[kwlug-disc] Windows 8 OEM specs may block Linux booting
chris at chrisirwin.ca
Sun Sep 25 01:51:46 EDT 2011
On Sat, Sep 24, 2011 at 11:04:59AM -0400, L.D. Paniak wrote:
> Here is a de-FUD-ded version of the Windows 8 boot system from MS
> Bottom line: Windows 8 won't work without secure boot enabled. And
> secure boot will not let anything else boot unless UEFI has a
> certificate for it. The question of dealing with other OSes (disable
> option, user management of boot certs, ??) is left to the motherboard
> The good news is that (almost) the entire installed base of PC hardware
> will not be qualified to run Windows 8.
The article doesn't say Windows 8 won't work without secure boot, only
that they require it to be present and enabled by default for the
windows sticker certification ("Windows 8 compatible", or whatever the
phrase will be).
They actually specifically mention that disabling the function must
*not* be programatically accessible from within the OS to prevent
malware from bypassing secure boot. That suggests that Windows 8 would
still boot without secure boot (which matches with the other reading
I've been doing), otherwise it would a very silly, overly high-profile,
and short-lived malware.
> It is a very nice play by Redmond. They can attempt to patch the
> vulnerabilities of their poor security architecture *and* make it more
> difficult for PCs to run alternative operating systems at the same time.
> All the while leaving the motherboard vendors holding the bag.
This won't affect Windows security. Once booted, Windows itself can run
unsigned applications. This is simply to ensure that the system is
booting a known-good operating system (and once it gets past the
bootloader, the whole EFI part is done).
If you can actually enter your own keys into the motherboard, then I
could definitely see benefit: I have an encrypted hard disk, except my
boot loader and /boot partition are not protected. Theoretically, my
initrd could be modified to log my passphrase provided you have physical
access. It would take about five minutes assuming you know how the
initrd is structured.
However, if I could ensure that only my *verified* grub was loading, and
GRUB could be modified verify my kernel and initrd (separately, that
would not be a UEFI feature after GRUB has started), then I would have a
significant security gain at boot time. Again, none of this affects the
security of the system while running (in my example, you could get a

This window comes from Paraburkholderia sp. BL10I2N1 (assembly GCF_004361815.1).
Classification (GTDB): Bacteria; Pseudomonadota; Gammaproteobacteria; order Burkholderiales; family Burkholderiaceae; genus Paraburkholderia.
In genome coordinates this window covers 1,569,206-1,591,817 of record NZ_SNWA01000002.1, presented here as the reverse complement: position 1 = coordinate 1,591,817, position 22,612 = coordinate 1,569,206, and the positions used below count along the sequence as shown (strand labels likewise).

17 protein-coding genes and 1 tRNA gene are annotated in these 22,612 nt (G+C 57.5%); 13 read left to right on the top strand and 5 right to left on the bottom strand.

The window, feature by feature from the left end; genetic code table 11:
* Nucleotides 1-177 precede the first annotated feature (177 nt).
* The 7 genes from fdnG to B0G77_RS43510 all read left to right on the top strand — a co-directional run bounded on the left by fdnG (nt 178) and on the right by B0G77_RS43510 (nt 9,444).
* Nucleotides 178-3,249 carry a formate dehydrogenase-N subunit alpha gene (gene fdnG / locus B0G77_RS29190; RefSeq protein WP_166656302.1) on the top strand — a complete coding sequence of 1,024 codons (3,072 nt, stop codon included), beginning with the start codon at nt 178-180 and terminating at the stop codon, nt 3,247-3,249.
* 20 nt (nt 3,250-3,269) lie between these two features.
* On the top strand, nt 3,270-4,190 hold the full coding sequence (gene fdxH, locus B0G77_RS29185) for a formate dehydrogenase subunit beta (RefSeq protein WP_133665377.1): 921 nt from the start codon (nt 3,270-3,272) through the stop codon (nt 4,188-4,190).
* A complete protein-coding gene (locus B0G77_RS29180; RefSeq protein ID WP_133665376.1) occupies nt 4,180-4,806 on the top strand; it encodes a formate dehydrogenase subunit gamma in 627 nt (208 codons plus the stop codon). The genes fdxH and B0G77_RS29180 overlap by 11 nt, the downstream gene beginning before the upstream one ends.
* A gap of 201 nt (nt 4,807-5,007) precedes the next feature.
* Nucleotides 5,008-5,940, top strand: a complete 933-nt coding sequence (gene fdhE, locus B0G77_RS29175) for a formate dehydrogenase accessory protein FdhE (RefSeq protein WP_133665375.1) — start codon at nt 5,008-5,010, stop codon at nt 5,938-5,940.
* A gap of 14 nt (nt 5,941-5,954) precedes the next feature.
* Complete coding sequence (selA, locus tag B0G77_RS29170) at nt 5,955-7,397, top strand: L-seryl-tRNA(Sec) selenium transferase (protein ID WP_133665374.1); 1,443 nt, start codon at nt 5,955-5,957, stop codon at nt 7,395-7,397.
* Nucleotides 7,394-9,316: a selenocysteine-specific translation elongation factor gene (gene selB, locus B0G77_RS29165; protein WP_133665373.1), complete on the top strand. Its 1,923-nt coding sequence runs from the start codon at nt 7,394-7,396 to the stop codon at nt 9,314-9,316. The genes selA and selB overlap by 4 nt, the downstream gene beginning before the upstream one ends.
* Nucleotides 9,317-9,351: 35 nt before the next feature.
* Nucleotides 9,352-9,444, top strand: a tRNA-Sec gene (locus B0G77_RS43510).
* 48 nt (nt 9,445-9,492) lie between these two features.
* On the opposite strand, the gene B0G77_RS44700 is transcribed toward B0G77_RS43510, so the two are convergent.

keylogger in the initrd when it rebuilds after updates. However, if you
already have root on the running machine, bypassing secure boot is
Much like TPM, it is a technology that has the potential to actually
make our computing environment more secure. The real issue is not
whether the technology is good or bad (it is a tool and can be used for
both). The issue is trust and ownership ('Secure' relative to whom?)
> We should have a pool on how long it takes for this system to be hacked
> and turned into yet another Windows vulnerability.
Suppose that the "hack" was simply a release of Microsoft's private
signing certificate through whatever means (poor random numbers like
sony, leaked, whatever). There would have to be a method to invalidate
the old key and authorize a new one, which would probably be a bootable
(manufacturer signed) firmware update.
Most users won't update their firmware, and Microsoft probably won't
sign new updates with a compromised key. Furthermore, if you *did*
update firmware and needed to use the original restore disks which only
had the old signatures, you would be in a similar predicament. Logically
there needs to be a way to boot in non-secure mode as a fallback, at
least until you can install & update. Due to the points above, it would
be very short sighted to disable that functionality.
There is plenty of common non-microsoft software that needs to run (Disk
imaging, SSD firmware updates, hard disk data recovery tools, etc).
Matthew Garrett's concern that some fly-by-night manufacturers will not
ship sufficient functionality is justified. However, I'd imagine there
would be extremely few UEFI implementations. Wikipedia lists four:
If it was up to me, I'd probably make it work with a USB dongle &
passphrase. To enable/disable secure boot or add or disable keys, the
system-unique dongle must be physically connected, and the passphrase be
entered. The passphrase is sent to the UEFI system, and it interacts
with the dongle directly. This prevents rogue access, would allow
programatic access with user confirmation ("System requests key
0xDEADBEEF be added to secure boot" along with some method for seeing
who signed the key, chain of trust, etc.). Maybe I should send a
resumé to Intel or American Megatrends.
Now, there was one point in the linked post that did cause some
"and that OEMs prevent unauthorized attempts at updating firmware
that could compromise system integrity."
This would probably have a serious effect on the coreboot project if
firmware updates must be signed by the OEM.
e: chris at chrisirwin.ca
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